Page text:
AFTER THIS CLASS YOU’LL BE ABLE TO:

  • Select the best typefaces for your design
  • Work efficiently with OpenType
  • Think and approach projects like a type designer
  • Identify and remedy common type crimes

ABOUT ILENE’S CLASS:

Typography is an essential element of design: it should communicate your message effectively, and with purpose. Yet, even professional graphic designers can lack the “eye” and deeper understanding of type aesthetics.

In Typography Fundamentals, author, educator, and expert Ilene Strizver teaches you how to take full advantage of the power of type. You’ll learn not only the fundamentals of typographic design, but also how to “see” type through new eyes - all to make more sophisticated type choices that will open doors and set your work apart.

With your enrollment in Ilene’s class, you’ll also receive access to a webinar hosted by renowned designer Gerard Huerta.

Check out Ilene’s related course, Advanced Typography: Fine Tuning & Finessing.

WHO THIS CLASS IS FOR:

This class is designed for creative professionals of all levels working with type, whether you are brand new, or just want to build on your existing knowledge and fill in the gaps. In-house design teams, web developers, motion graphic designers, recent graduates, freelancers and illustrators working with type: don’t miss your chance to learn from one of the most respected educators in the field.

ABOUT YOUR INSTRUCTOR:

Ilene Strizver, founder of The Type Studio is a noted typographic educator, consultant, designer and writer. She specializes in all aspect of visual communication, from the aesthetic to the technical. Ilene has written and lectured extensively on type and typographic design to both students and professionals in the field. Ilene formerly was the Director of Typeface Development for International Typeface Corporation (ITC) where she developed more than 300 text and display typefaces with such respected and world-renowned type designers as Sumner Stone, Erik Spiekermann, Jill Bell, Jim Parkinson, Tim Donaldson, and the late Phill Grimshaw. She “cut her typographic teeth” by working on Upper and Lowercase (U&lc) and other type projects with such legendary icons as Ed Benguiat, Aaron Burns and Herb Lubalin. Her clients include Monotype Imaging Corporation, International Typeface Corporation (ITC), Adobe, Linotype, Time Inc., Whole Foods, Harlequin Books, Somerset Entertainment, Integrated Marketing, Parents Magazine, MeadWestvaco, Nationwide Insurance, Life is good, and Johnson & Johnson. Ilene authors the popular column TypeTalk for creativepro.com, as well as fy(t)i For Your Typographic Information and the Fontology series for fonts.com. Her book, Type Rules! The designer’s guide to professional typography, 4th edition has received numerous accolades from the type and design community. She publishes the popular FREE enewsletter, All Things Typographic, and conducts her widely acclaimed Gourmet Typography workshops internationally. Ilene is an adjunct instructor at School of Visual Arts in NYC. Connect with Ilene online: thetypestudio.com | Book: Type Rules! The Designer’s Guide to Professional Typography | Facebook | Twitter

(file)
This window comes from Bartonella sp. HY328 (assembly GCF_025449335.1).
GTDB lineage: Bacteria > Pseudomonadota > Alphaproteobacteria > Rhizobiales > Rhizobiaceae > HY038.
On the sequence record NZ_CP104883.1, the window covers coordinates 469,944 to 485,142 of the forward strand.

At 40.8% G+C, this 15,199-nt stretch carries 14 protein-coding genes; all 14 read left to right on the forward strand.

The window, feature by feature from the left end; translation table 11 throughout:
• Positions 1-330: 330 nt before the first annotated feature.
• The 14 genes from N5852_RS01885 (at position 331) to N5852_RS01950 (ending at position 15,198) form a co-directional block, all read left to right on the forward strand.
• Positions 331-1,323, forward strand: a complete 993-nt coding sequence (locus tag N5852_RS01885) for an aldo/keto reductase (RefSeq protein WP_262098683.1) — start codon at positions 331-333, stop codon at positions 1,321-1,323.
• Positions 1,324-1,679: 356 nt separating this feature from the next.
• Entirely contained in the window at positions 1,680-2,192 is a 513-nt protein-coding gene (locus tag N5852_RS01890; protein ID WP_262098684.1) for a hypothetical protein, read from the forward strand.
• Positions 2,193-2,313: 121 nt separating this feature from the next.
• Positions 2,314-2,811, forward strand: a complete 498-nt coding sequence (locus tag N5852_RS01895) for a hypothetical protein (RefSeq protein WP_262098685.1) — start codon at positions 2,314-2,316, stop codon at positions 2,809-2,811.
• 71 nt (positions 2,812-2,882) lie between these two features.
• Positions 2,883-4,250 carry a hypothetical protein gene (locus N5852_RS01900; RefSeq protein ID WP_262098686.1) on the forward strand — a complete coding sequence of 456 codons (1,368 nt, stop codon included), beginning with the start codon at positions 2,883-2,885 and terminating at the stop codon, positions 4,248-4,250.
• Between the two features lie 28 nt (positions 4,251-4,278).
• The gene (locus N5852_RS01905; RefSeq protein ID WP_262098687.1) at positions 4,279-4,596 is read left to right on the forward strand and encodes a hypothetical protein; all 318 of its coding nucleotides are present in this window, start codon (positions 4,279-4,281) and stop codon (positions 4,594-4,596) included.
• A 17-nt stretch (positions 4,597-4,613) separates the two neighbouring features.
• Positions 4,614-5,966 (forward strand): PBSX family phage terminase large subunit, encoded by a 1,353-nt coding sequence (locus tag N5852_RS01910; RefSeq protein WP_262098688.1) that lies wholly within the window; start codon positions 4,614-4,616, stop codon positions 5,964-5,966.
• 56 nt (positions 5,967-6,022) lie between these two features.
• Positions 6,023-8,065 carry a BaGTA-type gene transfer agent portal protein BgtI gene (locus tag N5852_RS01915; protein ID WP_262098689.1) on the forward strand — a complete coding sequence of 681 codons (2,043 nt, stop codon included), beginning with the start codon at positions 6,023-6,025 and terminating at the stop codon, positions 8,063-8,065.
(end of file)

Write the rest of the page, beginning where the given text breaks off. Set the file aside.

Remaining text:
Lessons

  1. Bonus Video with Purchase: 'Custom Letterforms - Gerard Huerta'

    Join designer Gerard Huerta in a deep dive into his vast portfolio spanning decades of clients including Johnson & Johnson, Architectural Digest, IBM, Men’s Journal, Wired Magazine, Google Wallet, and Swiss Army. Gerard walks us through his graphic design process of logos, brand identities, magazine covers, movie posters, album covers, and concept projects, demonstrating typography at its purest: Gerard draws his own lettering rather than manipulate existing typefaces.

  2. Beginning of Typography